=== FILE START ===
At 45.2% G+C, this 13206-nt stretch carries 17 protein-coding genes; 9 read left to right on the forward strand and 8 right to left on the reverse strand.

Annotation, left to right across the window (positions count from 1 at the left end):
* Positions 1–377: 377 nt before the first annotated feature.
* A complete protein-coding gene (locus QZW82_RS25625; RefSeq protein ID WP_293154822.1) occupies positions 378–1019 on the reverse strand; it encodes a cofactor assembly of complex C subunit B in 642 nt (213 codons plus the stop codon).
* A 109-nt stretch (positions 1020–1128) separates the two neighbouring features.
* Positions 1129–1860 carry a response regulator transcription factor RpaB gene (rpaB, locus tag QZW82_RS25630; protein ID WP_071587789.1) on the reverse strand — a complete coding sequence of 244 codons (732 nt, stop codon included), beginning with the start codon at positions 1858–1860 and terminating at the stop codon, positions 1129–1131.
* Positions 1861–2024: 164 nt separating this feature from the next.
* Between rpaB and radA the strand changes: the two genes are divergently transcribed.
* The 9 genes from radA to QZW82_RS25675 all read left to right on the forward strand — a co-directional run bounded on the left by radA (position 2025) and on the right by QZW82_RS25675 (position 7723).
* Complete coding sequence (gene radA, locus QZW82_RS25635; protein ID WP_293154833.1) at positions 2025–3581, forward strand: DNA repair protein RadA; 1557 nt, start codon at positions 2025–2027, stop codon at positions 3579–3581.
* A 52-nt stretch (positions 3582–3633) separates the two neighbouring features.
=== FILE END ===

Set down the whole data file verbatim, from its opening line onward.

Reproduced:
At 45.2% G+C, this 13206-nt stretch carries 17 protein-coding genes; 9 read left to right on the forward strand and 8 right to left on the reverse strand.

Annotation, left to right across the window (positions count from 1 at the left end):
* Positions 1–377: 377 nt before the first annotated feature.
* A complete protein-coding gene (locus QZW82_RS25625; RefSeq protein ID WP_293154822.1) occupies positions 378–1019 on the reverse strand; it encodes a cofactor assembly of complex C subunit B in 642 nt (213 codons plus the stop codon).
* A 109-nt stretch (positions 1020–1128) separates the two neighbouring features.
* Positions 1129–1860 carry a response regulator transcription factor RpaB gene (rpaB, locus tag QZW82_RS25630; protein ID WP_071587789.1) on the reverse strand — a complete coding sequence of 244 codons (732 nt, stop codon included), beginning with the start codon at positions 1858–1860 and terminating at the stop codon, positions 1129–1131.
* Positions 1861–2024: 164 nt separating this feature from the next.
* Between rpaB and radA the strand changes: the two genes are divergently transcribed.
* The 9 genes from radA to QZW82_RS25675 all read left to right on the forward strand — a co-directional run bounded on the left by radA (position 2025) and on the right by QZW82_RS25675 (position 7723).
* Complete coding sequence (gene radA, locus QZW82_RS25635; protein ID WP_293154833.1) at positions 2025–3581, forward strand: DNA repair protein RadA; 1557 nt, start codon at positions 2025–2027, stop codon at positions 3579–3581.
* A 52-nt stretch (positions 3582–3633) separates the two neighbouring features.